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Title: Dynamic surface tension of xylem sap lipids
Abstract The surface tension of xylem sap has been traditionally assumed to be close to that of the pure water because decreasing surface tension is thought to increase vulnerability to air seeding and embolism. However, xylem sap contains insoluble lipid-based surfactants, which also coat vessel and pit membrane surfaces, where gas bubbles can enter xylem under negative pressure in the process known as air seeding. Because of the insolubility of amphiphilic lipids, the surface tension influencing air seeding in pit pores is not the equilibrium surface tension of extracted bulk sap but the local surface tension at gas–liquid interfaces, which depends dynamically on the local concentration of lipids per surface area. To estimate the dynamic surface tension in lipid layers that line surfaces in the xylem apoplast, we studied the time-dependent and surface area-regulated surface tensions of apoplastic lipids extracted from xylem sap of four woody angiosperm plants using constrained drop surfactometry. Xylem lipids were found to demonstrate potent surface activity, with surface tensions reaching an equilibrium at ~25 mN m-1 and varying between a minimum of 19 mN m-1 and a maximum of 68 mN m-1 when changing the surface area between 50 and 160% around the equilibrium surface more » area. It is concluded that xylem lipid films in natural conditions most likely range from nonequilibrium metastable conditions of a supersaturated compression state to an undersaturated expansion state, depending on the local surface areas of gas–liquid interfaces. Together with findings that maximum pore constrictions in angiosperm pit membranes are much smaller than previously assumed, low dynamic surface tension in xylem turns out to be entirely compatible with the cohesion–tension and air-seeding theories, as well as with the existence of lipid-coated nanobubbles in xylem sap, and with the range of vulnerabilities to embolism observed in plants. « less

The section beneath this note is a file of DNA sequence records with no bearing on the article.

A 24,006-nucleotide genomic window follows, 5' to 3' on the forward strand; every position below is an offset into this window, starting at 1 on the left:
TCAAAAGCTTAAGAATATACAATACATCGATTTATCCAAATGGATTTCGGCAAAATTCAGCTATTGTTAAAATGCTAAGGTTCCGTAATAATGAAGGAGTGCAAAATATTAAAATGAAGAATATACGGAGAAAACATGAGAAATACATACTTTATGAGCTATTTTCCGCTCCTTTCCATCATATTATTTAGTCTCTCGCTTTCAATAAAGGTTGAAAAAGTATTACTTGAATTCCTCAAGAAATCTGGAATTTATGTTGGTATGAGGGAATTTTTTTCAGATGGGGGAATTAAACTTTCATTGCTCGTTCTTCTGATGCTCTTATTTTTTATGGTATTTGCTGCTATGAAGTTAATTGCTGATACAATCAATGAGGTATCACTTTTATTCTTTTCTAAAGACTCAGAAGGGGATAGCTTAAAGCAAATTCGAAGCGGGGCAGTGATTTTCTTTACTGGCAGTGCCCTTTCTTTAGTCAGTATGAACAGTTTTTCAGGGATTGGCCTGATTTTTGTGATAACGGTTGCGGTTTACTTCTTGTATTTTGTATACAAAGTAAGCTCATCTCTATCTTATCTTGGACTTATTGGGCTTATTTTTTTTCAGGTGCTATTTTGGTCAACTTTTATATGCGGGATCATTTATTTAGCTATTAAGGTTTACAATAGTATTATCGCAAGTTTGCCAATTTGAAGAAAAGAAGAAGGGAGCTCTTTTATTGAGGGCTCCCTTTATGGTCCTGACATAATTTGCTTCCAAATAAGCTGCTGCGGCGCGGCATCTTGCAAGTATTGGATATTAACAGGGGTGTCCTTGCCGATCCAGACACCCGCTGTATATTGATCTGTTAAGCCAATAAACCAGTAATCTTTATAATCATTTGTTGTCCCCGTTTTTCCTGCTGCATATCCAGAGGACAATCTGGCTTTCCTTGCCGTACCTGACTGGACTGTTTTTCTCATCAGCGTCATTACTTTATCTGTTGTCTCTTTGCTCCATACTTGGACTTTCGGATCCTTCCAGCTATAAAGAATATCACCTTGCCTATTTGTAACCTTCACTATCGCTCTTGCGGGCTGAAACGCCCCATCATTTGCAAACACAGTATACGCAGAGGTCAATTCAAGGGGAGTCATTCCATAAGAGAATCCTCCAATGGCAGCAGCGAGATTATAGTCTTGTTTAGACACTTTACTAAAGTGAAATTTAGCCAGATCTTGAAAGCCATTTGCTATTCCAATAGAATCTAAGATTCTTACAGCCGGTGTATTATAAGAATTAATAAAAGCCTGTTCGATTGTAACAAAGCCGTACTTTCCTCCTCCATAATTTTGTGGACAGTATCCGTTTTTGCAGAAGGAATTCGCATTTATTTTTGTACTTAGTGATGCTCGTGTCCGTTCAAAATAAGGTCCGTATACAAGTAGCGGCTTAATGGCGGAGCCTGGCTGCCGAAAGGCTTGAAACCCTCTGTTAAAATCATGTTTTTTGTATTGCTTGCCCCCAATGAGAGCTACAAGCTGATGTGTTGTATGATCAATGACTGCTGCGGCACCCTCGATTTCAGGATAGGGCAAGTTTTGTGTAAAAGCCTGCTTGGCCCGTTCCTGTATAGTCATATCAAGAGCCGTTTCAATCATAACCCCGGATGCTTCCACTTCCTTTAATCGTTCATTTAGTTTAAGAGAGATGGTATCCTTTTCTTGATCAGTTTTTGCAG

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Tree Physiology
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National Science Foundation
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  1. ABSTRACT Pit membranes in bordered pits of tracheary elements of angiosperm xylem represent primary cell walls that undergo structural and chemical modifications, not only during cell death but also during and after their role as safety valves for water transport between conduits. Cellulose microfibrils, which are typically grouped in aggregates with a diameter between 20 to 30 nm, make up their main component. While it is clear that pectins and hemicellulose are removed from immature pit membranes during hydrolysis, recent observations of amphiphilic lipids and proteins associated with pit membranes raise important questions about drought-induced embolism formation and spread via air-seeding from gas-filled conduits. Indeed, mechanisms behind air-seeding remain poorly understood, which is due in part to little attention paid to the three-dimensional structure of pit membranes in earlier studies. Based on perfusion experiments and modelling, pore constrictions in fibrous pit membranes are estimated to be well below 50 nm, and typically smaller than 20 nm. Together with the low dynamic surface tensions of amphiphilic lipids at air-water interfaces in pit membranes, 5 to 20 nm pore constrictions are in line with the observed xylem water potentials values that generally induce spread of embolism. Moreover, pit membranes appear to showmore »ideal porous medium properties for sap flow to promote hydraulic efficiency and safety due to their very high porosity (pore volume fraction), with highly interconnected, non-tortuous pore pathways, and the occurrence of multiple pore constrictions within a single pore. This three-dimensional view of pit membranes as mesoporous media may explain the relationship between pit membrane thickness and embolism resistance, but is largely incompatible with earlier, two-dimensional views on air-seeding. It is hypothesised that pit membranes enable water transport under negative pressure by producing stable, surfactant coated nanobubbles while preventing the entry of large bubbles that would cause embolism.« less
  2. Abstract

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